As a nation, New Zealand has the most rabid anti-biotech contingent in the entire world. They hold a world record in how many farmers’ fields of corn have been destroyed due to trace amounts of GM content. (Although, France holds the world record of how many field trials have been destroyed.)
            Interestingly, NZ biotech tends to concentrate on modified animals, and I would not be surprised to learn that they’re more advanced in that sector than anywhere else.
            A few years back I had a brief layover at a NZ airport on the way to Melbourne. Like nearly any other airport, it’s partially a shopping mall. Nearly every store advertised its wares as ‘clean’, ‘pure’, ‘natural’, etc., everything from booze to woolen sweaters, a saturation of ‘green’ to the point of nausea.
            Another aspect of this insular nation — last I looked, NZ leads the world in per-capita gun crime. I would not be in the least surprised to learn that someone there is marketing ‘green’ guns. Or at least, green ammunition. Antimony instead of lead is gaining traction as part of an environmentally-responsible approach to killing people.

          2. But you only linked gun murders – New Zealanders could be either spectacularly bad shots, or bulletproof.
            Although I have to admit I’d be very surprised if NZ ranked high in any sort of gun crime other than perhaps those involving gun crimes in spectacular scenery, or near sheep.

  5. Hi guys
    I was there at thee event and you are correct, same old arguments. Not sure about the audience, but Madeline Love from MADGE and me had a short conversation about the event on the TechNyou blog which might give you some insight about the audience see http://tinyurl.com/656lkqk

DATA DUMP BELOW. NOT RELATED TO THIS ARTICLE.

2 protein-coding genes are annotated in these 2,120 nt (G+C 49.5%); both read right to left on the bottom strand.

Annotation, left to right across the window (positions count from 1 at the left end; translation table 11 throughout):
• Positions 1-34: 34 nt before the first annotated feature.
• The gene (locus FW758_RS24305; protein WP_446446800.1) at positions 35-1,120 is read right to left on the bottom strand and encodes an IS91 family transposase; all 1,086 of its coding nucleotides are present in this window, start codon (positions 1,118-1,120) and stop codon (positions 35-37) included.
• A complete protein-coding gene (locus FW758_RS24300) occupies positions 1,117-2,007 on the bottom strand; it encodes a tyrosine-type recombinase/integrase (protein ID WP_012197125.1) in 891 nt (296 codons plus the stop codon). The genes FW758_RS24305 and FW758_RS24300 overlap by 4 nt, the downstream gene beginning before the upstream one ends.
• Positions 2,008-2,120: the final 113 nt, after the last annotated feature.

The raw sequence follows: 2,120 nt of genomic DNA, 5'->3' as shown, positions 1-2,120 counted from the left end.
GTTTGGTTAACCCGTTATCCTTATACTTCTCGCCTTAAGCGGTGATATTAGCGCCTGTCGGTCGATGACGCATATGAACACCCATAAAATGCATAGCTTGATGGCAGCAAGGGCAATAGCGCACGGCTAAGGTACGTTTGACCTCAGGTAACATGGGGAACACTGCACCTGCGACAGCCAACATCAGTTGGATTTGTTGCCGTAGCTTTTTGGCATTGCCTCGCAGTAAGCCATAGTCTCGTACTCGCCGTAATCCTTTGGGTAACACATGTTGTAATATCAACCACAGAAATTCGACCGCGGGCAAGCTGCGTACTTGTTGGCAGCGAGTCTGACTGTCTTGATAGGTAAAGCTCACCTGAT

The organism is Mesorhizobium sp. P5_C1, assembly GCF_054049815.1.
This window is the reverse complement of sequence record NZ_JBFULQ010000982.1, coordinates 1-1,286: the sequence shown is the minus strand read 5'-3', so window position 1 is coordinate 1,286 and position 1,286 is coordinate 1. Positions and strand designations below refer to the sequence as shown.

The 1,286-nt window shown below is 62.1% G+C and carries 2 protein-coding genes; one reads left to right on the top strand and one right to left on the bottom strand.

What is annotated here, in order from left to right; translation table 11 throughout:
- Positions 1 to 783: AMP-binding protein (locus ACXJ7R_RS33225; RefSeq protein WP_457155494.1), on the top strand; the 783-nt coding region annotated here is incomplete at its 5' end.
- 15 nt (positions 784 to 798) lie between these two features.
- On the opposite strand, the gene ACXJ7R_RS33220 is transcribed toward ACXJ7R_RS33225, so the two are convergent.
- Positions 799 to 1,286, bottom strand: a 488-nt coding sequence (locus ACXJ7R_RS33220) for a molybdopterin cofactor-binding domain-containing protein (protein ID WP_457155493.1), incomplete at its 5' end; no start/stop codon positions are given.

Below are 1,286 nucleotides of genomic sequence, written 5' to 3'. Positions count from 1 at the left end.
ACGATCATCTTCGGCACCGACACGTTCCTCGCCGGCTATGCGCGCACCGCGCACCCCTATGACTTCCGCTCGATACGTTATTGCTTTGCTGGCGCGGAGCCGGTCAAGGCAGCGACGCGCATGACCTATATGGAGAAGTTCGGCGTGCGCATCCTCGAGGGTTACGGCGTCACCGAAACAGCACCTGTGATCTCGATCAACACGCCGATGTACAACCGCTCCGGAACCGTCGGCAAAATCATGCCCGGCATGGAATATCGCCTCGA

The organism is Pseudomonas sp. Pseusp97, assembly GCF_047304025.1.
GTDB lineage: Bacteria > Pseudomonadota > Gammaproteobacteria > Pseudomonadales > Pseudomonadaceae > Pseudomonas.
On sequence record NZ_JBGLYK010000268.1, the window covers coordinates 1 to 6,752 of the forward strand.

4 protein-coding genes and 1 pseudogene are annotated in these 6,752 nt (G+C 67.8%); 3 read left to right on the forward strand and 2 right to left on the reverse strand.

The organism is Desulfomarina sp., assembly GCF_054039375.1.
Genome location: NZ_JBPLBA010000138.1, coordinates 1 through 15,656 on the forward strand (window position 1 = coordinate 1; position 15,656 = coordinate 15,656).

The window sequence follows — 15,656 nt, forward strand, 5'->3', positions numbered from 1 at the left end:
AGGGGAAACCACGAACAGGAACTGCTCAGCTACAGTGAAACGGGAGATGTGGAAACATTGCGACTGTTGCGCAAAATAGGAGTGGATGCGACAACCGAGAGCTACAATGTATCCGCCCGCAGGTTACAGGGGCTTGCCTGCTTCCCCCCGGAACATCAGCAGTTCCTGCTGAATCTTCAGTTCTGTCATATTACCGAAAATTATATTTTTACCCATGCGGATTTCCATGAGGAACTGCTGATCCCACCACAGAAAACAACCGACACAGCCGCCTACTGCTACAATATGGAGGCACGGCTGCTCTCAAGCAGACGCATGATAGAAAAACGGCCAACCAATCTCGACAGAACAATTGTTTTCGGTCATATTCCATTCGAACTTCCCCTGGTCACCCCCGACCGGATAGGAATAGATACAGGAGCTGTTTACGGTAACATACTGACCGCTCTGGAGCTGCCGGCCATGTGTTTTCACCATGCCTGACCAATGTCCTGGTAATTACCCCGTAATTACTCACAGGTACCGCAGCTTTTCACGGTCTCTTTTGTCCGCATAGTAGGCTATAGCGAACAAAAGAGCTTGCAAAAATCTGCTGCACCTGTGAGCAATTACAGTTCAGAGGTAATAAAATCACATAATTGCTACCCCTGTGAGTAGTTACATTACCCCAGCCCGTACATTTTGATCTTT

And yes Australia’s organic industry has a zero tolerance to GM, and the WA farmer did lose his organic accreditation because of contamination. The organic farmer is now suing his neighbour
    Jason Major
    Manager, TechNyou, University of Melbourne

      1. Eric,
        Many years ago, when GM crops were in their infancy, the threats of lawsuits for ‘contamination’ were far more rife than today. Likely the technology providers saw these threats as shrinking their market in the short term, but they would not respond. An open offer to defend all growers of GMOs would likely have resulted in increased market share. Now, with GM crops being grown in all venues which value a scientific approach to decision-making, this notion is past its sell-by date.

        1. Given the rate at which GM crops were adopted (astronomical) I doubt loss of market in the short term was ever much of an issue – I was actually under the impression that Monsanto had made a statement saying they weren’t defending the GM farmer despite claims to the contrary when the story first broke (which I am putting down to someone wanting to portray themselves in a David vs Goliath type role – it’s worked before for global celebrity status) – sort of a shame as the contamination in question in Australia is silly even by comparison to run of the mill hand wringing over contamination (crop residue of an unrelated crop is apparently sufficient, which makes zero sense to me (the other complaints at least have a few toes still in the world of the real)

  6. re: Monsanto defending the lawsuit, unless Monsanto have changed their position in the last 2-3 weeks they are not helping defend the GM farmer in anyway – at least that is what the media were reporting.
    Jason
    TechNyou, University of Melbourne

  7. Eric said “As a nation, New Zealand has the most rabid anti-biotech contingent in the entire world. They hold a world record in how many farmers’ fields of corn have been destroyed due to trace amounts of GM content. (Although, France holds the world record of how many field trials have been destroyed.)”
    That is too bad. I hope noone throws pies at me when I give my talk here in New Zealand, sponsored by the Royal Society.

    1. Pam,
      Looking forward to your talk, and no need to fear the pies — New Zealanders are a civil lot. You might get some irrational questions, but I’m sure you’re used to answering those.